For me this academic, not personal and I know you all probably feel the same way.

Best regards,

Konrad
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Old February 19, 2009, 05:19 PM   #111
zukiphile
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Quote:
That the federal government did little to restrict the possession of the most effective individual weapons to citizens prior to the NFA should arouse the curiosity of those who wonder whether its principles are consistent with the history and text of the 2d Am.
Again post hoc ergo propter hoc, plus historically, sociologically, economically and politically incorrect (all in combination)

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Old February 19, 2009, 05:22 PM   #112
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Ken,

One of the issues I have seen brought before on the FA debate is that prior to the 1934 NFA there seemed to be no problem with FA/Military arms being owned by private citizens.

However, that begs the question of whether many if any civilians owned FA for reasons other than curiosity/hobbying reasons. I have no figures for this but I reason that the main if not sole users of FA weapons outside the police of military were criminals and that is why the NFA passed without much resistance. I don't think many civilians owned them due to 1) cost 2) unsuitability for hunting or sport 3) wasted ammo.

I know Thompson tried to market them to civilian farmers but it failed. Seems clear that these weapons were designed for military application and not civilian self-defense. Plus they had really only been available at all for about twenty or thirty years.
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Old February 19, 2009, 05:31 PM   #113
zukiphile
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The word means what it means in the context of constitutional law and this discussion and my personal feelings again, have no bearing on the argument, one way or another.
Except inasmuch as you offer them into the argument.

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By the way, you are not alleging, are you, that a person cannot contractually exchange a constituional "right" for a benefit?
No, I am explaining to you that military restrictions on its personnel do not describe the limits of a civilian's constitutional rights.

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I have not conflated correlation and causation, so your assessment of my statement is inaccurate.
Post hoc ergo propter hoc reasoning does not require both
Ken, indeed it does. That's why "ergo propter" is in there; that conflation is why it is a fallacy.

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here it is apparent that you personally view any restrictions whatsoever on any arms whatsoever as being constitutionally deficient.
That is incorrect.
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Old February 19, 2009, 05:53 PM   #114
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One of the issues I have seen brought before on the FA debate is that prior to the 1934 NFA there seemed to be no problem with FA/Military arms being owned by private citizens.

However, that begs the question of whether many if any civilians owned FA for reasons other than curiosity/hobbying reasons. I have no figures for this but I reason that the main if not sole users of FA weapons outside the police of military were criminals and that is why the NFA passed without much resistance. I don't think many civilians owned them due to 1) cost 2) unsuitability for hunting or sport 3) wasted ammo.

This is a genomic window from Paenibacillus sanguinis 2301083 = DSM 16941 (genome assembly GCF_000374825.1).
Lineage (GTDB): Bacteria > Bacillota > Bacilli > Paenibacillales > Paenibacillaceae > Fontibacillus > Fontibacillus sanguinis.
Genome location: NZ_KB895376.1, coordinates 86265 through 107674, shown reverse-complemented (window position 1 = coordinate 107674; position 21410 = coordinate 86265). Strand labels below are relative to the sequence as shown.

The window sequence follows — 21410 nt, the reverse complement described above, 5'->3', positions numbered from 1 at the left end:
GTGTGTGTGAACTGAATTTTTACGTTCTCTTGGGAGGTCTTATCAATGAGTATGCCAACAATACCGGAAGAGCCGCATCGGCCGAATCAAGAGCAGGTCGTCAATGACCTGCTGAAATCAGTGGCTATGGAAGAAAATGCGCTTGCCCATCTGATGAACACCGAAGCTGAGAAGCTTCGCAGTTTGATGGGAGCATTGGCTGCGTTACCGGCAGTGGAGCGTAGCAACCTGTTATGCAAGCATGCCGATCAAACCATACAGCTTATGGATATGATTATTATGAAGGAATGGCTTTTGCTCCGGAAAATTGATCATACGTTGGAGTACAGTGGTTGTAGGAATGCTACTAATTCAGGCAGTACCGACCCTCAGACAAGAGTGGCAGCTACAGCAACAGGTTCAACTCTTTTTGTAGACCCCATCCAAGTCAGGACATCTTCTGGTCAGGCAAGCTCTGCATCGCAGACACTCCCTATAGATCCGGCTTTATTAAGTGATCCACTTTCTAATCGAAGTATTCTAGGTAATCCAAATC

I know Thompson tried to market them to civilian farmers but it failed. Seems clear that these weapons were designed for military application and not civilian self-defense. Plus they had really only been available at all for about twenty or thirty years.
Good point TG, that was close to what I was going to expound. IIRC, subguns werent even in common existence till 1918 and by the time they were commercially offered, they immediately became "crime guns"....

Now couple economic distress with the evolution of the powers of the Fed Goverment and one can see why it took 20 years to address the problems of FA, done in a rather interesting way I may add.

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Except inasmuch as you offer them into the argument.
Then again, I'm not the one who violated WAs law

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Old February 19, 2009, 05:54 PM   #115
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Originally Posted by Konrad
Deterrence against governmental aggressors (Foreign or domestic). - This is of course the "Insurrectionist" theory. I.e. that the founding fathers intended the 2nd A. to be a last line of defense against an encroaching domestic government OR a compliment/supplement to the existing (small) standing army against a foreign force.
Konrad, the second amendment has two parts. The militia was meant to be the defense against insurrection and foreign invasion. Heller determined that our right to personal self defense is not tied to militia service. Today, the US Military (not really envisioned by our founders but necessary in today's world) serves as the defender against foreign enemies while our police forces defend us from unlawful insurrection.

As I have stated before the Insurrectionist Theory cannot hold water against Article One Section Eight or Article Three Section Three of the COTUS. So, the use of the your reason number three would not make FA constitutionally protected against regulations like the NFA. Would any interpretation of the 2A make sense to say that a well-regulated body authorized by the government is intended to train itself for action against the government? That would be a suicide clause would it not?

Here is a quote:
Quote: